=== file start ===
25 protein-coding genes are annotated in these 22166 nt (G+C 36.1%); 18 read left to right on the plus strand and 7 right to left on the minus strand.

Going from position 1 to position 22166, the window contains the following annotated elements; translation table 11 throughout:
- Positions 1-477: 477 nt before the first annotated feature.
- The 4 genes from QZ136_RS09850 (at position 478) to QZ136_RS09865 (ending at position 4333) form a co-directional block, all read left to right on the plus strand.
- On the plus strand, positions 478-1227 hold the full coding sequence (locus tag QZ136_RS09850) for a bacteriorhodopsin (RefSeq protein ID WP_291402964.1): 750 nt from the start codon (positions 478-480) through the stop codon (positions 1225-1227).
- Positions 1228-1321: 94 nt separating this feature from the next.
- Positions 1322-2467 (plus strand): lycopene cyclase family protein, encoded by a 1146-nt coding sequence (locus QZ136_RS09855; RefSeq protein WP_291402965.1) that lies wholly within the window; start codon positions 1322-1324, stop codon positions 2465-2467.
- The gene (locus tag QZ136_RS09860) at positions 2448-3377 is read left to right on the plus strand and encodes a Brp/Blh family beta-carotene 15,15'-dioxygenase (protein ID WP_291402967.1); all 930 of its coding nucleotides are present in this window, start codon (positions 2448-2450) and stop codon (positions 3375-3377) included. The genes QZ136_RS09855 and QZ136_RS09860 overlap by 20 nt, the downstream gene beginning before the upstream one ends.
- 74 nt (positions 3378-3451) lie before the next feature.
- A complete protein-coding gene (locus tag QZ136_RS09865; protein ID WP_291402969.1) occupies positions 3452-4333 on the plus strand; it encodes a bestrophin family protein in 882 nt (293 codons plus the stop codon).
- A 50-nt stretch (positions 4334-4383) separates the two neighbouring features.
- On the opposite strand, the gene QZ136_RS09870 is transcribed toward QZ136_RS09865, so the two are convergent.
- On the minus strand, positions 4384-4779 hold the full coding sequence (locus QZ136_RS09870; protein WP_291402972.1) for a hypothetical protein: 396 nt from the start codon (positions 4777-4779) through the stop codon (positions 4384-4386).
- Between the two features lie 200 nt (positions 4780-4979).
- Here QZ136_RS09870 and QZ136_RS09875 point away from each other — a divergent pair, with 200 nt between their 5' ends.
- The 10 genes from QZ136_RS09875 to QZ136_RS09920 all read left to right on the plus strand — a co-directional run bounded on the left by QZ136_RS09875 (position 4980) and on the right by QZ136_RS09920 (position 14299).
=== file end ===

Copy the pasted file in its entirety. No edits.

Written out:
25 protein-coding genes are annotated in these 22166 nt (G+C 36.1%); 18 read left to right on the plus strand and 7 right to left on the minus strand.

Going from position 1 to position 22166, the window contains the following annotated elements; translation table 11 throughout:
- Positions 1-477: 477 nt before the first annotated feature.
- The 4 genes from QZ136_RS09850 (at position 478) to QZ136_RS09865 (ending at position 4333) form a co-directional block, all read left to right on the plus strand.
- On the plus strand, positions 478-1227 hold the full coding sequence (locus tag QZ136_RS09850) for a bacteriorhodopsin (RefSeq protein ID WP_291402964.1): 750 nt from the start codon (positions 478-480) through the stop codon (positions 1225-1227).
- Positions 1228-1321: 94 nt separating this feature from the next.
- Positions 1322-2467 (plus strand): lycopene cyclase family protein, encoded by a 1146-nt coding sequence (locus QZ136_RS09855; RefSeq protein WP_291402965.1) that lies wholly within the window; start codon positions 1322-1324, stop codon positions 2465-2467.
- The gene (locus tag QZ136_RS09860) at positions 2448-3377 is read left to right on the plus strand and encodes a Brp/Blh family beta-carotene 15,15'-dioxygenase (protein ID WP_291402967.1); all 930 of its coding nucleotides are present in this window, start codon (positions 2448-2450) and stop codon (positions 3375-3377) included. The genes QZ136_RS09855 and QZ136_RS09860 overlap by 20 nt, the downstream gene beginning before the upstream one ends.
- 74 nt (positions 3378-3451) lie before the next feature.
- A complete protein-coding gene (locus tag QZ136_RS09865; protein ID WP_291402969.1) occupies positions 3452-4333 on the plus strand; it encodes a bestrophin family protein in 882 nt (293 codons plus the stop codon).
- A 50-nt stretch (positions 4334-4383) separates the two neighbouring features.
- On the opposite strand, the gene QZ136_RS09870 is transcribed toward QZ136_RS09865, so the two are convergent.
- On the minus strand, positions 4384-4779 hold the full coding sequence (locus QZ136_RS09870; protein WP_291402972.1) for a hypothetical protein: 396 nt from the start codon (positions 4777-4779) through the stop codon (positions 4384-4386).
- Between the two features lie 200 nt (positions 4780-4979).
- Here QZ136_RS09870 and QZ136_RS09875 point away from each other — a divergent pair, with 200 nt between their 5' ends.
- The 10 genes from QZ136_RS09875 to QZ136_RS09920 all read left to right on the plus strand — a co-directional run bounded on the left by QZ136_RS09875 (position 4980) and on the right by QZ136_RS09920 (position 14299).